A New Metric For Publishers; Google First Look Is In Beta

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Pay Attention

The Economist and Financial Times have both introduced metrics that charge advertisers based on “temporal activity” (aka time on page, though it may sound like a brain function). Speaking with Mediapost’s Joe Mandese, several media agency execs throw their weight behind the new engagement stats. Audrey Siegel of Assembly says, “Everyone is struggling with what have been relatively blunt evaluations … to develop and analyze various media.” More.

Google’s ‘First Look’ Cometh

Google’s response to header bidding, First Look, is in active beta and accepting publisher partners to test the product. In a blog post, director of product management Jonathan Bellack officially announced the pilot, which AdExchanger wrote about a few weeks ago. He said early results showed a 10% lift in yield. Header bidding cropped up in part because the DFP ad server didn’t allow publishers to put every impression up for sale, so the move is Goliath’s first strike back against David.

Back To School

Programmatic expertise has bubbled up through advertising, tech and media, and now it’s working its way into the ivory tower of college campuses. Digiday’s Shareen Pathak cites former Criteo President Greg Coleman and former NBC ad sales SVP Nick Johnson, who both teach digital media courses. Pathak follows Undertone founder Eric Franchi (who had himself a good day) to a guest lecture at a Fordham class taught by Rubicon Project vet Ed Carey. Carey says students are pushing for expertise in SSPs, DSPs, DMPs, etc., but “there aren’t a lot of tenured professors who can actually teach it as a subject matter expert.” More.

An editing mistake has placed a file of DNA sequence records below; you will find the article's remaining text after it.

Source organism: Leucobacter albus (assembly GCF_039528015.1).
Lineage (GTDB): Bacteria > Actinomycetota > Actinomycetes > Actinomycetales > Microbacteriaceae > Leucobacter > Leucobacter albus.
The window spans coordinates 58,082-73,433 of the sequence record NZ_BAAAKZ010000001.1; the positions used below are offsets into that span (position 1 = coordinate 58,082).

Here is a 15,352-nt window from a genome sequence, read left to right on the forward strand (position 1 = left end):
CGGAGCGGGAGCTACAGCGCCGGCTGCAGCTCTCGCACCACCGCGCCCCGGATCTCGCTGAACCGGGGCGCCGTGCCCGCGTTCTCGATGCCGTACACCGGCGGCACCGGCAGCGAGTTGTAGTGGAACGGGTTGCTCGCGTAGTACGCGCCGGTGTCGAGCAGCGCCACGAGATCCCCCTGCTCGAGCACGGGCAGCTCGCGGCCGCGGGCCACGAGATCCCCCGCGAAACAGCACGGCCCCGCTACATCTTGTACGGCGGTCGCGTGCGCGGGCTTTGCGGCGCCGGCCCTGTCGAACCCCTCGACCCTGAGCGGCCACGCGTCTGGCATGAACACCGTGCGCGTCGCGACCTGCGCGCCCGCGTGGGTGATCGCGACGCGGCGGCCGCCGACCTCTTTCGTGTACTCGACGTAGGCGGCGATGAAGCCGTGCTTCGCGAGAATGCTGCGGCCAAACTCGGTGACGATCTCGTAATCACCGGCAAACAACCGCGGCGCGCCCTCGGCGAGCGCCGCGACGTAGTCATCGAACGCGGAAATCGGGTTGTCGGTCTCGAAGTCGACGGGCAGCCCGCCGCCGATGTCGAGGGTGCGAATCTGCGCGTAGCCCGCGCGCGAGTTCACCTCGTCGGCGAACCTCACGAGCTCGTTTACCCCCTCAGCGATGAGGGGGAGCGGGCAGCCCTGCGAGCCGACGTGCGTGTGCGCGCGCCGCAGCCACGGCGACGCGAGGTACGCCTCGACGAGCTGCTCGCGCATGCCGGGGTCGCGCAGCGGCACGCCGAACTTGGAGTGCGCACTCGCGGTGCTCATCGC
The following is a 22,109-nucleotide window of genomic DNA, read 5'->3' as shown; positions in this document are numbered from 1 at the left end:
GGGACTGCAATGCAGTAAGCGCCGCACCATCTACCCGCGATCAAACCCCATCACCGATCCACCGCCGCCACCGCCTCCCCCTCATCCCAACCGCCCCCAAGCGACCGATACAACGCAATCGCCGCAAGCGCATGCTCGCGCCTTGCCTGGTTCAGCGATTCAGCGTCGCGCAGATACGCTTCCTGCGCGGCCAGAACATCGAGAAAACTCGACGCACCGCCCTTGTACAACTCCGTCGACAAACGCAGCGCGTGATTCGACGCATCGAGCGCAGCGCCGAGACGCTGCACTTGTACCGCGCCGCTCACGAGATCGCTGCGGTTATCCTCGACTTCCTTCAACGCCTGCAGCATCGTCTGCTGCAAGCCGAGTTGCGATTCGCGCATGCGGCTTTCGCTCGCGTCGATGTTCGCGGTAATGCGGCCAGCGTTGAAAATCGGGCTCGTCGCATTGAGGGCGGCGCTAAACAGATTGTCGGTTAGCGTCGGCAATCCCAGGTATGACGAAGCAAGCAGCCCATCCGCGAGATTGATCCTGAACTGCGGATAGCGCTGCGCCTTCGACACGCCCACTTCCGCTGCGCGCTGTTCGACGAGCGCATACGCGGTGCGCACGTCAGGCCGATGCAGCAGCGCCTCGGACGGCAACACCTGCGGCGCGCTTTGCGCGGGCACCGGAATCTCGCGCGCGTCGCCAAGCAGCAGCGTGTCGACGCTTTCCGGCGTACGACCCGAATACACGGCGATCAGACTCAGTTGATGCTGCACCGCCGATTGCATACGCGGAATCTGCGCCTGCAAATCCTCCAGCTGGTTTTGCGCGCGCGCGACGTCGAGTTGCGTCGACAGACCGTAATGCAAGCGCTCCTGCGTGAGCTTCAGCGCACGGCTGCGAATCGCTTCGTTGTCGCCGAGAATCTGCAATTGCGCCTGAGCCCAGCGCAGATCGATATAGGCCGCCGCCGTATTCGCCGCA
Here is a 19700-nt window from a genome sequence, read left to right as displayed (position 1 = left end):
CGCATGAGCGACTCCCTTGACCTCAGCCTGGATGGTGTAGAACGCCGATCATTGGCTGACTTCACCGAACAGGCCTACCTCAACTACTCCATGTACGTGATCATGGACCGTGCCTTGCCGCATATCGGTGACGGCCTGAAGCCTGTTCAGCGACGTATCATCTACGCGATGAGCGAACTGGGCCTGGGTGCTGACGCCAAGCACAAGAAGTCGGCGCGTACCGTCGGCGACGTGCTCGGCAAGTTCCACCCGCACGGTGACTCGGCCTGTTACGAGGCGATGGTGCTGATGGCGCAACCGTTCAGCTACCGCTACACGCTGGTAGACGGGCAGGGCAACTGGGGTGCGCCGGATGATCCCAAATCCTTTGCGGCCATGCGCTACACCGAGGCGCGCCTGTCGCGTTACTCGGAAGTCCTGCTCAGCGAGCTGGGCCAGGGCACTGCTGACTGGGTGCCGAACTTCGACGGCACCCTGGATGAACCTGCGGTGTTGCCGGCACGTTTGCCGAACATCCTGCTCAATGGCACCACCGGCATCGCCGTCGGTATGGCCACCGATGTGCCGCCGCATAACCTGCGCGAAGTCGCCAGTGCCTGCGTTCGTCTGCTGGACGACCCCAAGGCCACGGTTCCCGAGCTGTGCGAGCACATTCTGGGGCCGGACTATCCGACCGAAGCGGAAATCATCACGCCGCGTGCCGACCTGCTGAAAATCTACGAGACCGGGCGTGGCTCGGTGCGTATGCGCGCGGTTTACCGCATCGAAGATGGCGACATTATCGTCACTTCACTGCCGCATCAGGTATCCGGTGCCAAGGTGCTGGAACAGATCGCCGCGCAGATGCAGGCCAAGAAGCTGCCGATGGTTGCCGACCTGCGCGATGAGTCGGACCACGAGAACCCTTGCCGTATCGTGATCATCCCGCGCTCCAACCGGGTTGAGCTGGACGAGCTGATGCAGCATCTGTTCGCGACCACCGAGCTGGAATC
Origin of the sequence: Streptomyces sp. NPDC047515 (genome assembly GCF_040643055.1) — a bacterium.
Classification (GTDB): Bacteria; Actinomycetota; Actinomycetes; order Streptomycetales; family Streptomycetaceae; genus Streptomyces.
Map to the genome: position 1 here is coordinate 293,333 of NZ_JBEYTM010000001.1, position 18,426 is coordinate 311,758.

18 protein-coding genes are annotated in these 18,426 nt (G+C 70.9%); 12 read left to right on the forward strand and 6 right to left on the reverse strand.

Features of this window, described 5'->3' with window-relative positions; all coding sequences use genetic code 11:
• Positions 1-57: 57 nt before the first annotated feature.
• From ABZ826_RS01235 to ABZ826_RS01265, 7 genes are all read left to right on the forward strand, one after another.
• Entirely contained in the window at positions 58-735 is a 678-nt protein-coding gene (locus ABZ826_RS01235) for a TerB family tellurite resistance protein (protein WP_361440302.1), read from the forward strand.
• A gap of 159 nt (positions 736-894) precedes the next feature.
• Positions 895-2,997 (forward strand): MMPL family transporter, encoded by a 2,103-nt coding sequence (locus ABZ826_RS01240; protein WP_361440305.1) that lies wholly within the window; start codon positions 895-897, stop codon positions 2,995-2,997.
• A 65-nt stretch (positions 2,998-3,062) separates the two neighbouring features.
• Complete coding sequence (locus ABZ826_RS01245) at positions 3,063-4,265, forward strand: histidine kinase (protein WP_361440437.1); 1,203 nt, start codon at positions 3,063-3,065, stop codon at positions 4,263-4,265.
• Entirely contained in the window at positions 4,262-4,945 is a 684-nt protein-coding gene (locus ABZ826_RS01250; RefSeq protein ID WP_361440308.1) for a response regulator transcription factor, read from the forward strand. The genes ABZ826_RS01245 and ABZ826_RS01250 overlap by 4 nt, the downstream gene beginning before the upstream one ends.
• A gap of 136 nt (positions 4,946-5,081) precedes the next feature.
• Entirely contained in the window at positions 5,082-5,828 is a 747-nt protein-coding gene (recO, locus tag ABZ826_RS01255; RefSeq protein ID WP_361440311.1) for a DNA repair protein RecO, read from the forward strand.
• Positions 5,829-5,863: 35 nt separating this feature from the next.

“A” Is For Broadband

Of the nine named subsidiaries within Alphabet (including Google), the most nebulous and interconnected is Access, the company’s push into broadband services, which encompasses Google Fiber. “From the little figures we can grok on Fiber, it may be a bigger concern now for telcos than the pay TV business,” says Re/code reporter Mark Bergen. We don’t really know what’s going on inside Access, or its expensive subsidiary Fiber (which is expected to eat up $2B next year), but we do know AT&T and Comcast are watching very closely. Read on.

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